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Brain chip enables injured rats to control movements

Prosthesis bypasses damaged area to connect distant neurons

BRIDGE THE GAP   Injured rats can grab food normally when a newly created device, implanted in the brain, bypasses the damaged motor cortex to send messages to other parts of the brain.

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With a futuristic brain patch, brain-injured rats regained the ability to reach out and grab a bit of food. The results, in which a newly created electrical device bypasses a damaged brain area, may ultimately lead to ways to repair damage from stroke, blast injuries and diseases such as Parkinson’s.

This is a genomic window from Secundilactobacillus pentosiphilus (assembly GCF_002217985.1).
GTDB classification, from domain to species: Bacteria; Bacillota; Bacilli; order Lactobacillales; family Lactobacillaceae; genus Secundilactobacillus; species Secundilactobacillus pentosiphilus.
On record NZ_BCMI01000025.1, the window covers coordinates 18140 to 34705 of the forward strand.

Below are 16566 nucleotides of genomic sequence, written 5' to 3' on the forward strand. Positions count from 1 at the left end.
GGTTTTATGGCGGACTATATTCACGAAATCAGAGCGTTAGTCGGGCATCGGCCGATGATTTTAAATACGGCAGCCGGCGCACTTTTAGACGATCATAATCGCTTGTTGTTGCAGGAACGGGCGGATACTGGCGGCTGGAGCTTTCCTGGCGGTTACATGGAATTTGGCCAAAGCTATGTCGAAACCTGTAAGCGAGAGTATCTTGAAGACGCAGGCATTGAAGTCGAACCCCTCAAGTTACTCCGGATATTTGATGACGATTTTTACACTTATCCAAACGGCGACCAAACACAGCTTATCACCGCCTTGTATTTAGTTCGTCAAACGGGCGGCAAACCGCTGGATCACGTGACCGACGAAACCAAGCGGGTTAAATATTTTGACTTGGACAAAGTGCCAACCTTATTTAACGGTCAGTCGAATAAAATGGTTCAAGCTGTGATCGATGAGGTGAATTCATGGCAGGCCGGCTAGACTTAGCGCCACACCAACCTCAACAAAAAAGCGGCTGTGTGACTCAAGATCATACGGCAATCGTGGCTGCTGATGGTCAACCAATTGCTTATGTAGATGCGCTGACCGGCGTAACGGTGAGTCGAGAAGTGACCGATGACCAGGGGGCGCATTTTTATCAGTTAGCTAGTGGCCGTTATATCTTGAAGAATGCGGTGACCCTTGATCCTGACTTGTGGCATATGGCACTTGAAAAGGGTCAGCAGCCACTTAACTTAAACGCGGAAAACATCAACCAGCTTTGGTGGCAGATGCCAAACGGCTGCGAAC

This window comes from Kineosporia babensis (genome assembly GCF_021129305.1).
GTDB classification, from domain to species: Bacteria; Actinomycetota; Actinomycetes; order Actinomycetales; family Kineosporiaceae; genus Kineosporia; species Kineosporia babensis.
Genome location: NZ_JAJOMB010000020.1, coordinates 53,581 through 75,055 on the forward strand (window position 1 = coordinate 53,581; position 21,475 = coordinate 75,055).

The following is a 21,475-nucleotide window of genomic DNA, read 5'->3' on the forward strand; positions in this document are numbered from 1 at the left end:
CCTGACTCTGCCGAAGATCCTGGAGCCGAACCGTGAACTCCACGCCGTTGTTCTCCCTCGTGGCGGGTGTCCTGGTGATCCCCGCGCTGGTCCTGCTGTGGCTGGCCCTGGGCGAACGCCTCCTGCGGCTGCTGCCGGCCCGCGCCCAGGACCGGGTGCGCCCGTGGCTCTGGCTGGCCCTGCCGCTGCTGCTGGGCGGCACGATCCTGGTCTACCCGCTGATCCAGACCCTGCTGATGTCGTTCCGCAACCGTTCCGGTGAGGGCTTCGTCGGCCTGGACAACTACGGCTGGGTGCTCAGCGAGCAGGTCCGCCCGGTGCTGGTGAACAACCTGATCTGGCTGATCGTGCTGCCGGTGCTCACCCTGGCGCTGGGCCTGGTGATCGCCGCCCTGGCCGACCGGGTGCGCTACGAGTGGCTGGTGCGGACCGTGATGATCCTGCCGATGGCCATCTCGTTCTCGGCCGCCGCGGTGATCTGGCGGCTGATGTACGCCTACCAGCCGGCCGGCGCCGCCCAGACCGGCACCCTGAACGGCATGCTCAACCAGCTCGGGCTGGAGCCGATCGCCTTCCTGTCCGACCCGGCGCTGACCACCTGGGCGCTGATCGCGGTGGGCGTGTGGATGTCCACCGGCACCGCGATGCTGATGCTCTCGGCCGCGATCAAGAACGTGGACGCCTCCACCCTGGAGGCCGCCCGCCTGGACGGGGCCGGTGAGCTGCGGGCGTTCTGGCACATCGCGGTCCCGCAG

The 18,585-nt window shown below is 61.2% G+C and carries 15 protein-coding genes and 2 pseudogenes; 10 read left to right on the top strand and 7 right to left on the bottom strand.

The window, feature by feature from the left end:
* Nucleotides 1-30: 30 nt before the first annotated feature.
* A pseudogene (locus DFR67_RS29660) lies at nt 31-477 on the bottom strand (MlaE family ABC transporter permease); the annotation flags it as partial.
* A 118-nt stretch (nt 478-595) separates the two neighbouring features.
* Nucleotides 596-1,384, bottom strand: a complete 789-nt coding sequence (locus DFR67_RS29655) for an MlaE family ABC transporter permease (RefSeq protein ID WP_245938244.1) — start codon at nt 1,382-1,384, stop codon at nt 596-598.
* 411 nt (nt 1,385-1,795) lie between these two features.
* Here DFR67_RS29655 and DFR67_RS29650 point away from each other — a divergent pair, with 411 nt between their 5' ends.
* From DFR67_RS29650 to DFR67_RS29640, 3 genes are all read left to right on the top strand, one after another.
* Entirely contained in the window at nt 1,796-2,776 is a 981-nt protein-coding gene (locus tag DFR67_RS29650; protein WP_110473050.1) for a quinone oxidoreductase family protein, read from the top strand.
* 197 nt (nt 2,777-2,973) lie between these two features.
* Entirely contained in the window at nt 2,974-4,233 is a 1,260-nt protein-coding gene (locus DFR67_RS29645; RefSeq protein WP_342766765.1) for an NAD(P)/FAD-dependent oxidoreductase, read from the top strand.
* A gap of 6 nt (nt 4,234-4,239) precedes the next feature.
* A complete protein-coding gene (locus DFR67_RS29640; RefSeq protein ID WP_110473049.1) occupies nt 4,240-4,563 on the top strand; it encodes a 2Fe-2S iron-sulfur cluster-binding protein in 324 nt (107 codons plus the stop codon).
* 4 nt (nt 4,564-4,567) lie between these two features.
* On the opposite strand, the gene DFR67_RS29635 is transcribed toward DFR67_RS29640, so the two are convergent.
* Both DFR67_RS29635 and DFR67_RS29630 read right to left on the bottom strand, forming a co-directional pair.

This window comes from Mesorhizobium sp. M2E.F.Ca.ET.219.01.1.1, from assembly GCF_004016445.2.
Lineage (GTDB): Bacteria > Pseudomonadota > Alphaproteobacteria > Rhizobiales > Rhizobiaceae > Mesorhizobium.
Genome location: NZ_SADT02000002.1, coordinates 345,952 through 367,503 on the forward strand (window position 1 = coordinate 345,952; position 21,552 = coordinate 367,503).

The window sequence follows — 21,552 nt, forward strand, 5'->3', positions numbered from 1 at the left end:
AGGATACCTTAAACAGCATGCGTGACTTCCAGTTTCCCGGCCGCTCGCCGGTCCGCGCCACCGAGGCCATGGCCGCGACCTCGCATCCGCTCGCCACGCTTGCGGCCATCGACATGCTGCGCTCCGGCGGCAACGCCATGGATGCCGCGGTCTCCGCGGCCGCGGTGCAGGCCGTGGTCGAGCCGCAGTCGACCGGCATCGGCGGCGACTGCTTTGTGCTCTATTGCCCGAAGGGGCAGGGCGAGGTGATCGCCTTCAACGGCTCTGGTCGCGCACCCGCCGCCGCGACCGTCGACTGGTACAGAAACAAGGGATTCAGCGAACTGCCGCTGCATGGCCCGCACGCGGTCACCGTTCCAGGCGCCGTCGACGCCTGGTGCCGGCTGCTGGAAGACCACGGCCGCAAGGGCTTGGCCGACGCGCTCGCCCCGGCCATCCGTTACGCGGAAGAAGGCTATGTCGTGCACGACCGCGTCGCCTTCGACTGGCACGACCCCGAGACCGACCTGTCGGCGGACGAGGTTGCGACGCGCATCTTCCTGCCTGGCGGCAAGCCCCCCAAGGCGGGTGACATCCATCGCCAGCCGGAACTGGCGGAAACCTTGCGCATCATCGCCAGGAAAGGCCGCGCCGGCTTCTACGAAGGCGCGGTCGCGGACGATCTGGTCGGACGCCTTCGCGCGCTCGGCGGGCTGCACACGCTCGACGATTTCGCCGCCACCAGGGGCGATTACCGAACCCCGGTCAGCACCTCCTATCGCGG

The findings, published December 9 in the Proceedings of the National Academy of Sciences, “open the door for new experiments and new ways of approaching brain repair after injury,” says S. Thomas Carmichael of UCLA.

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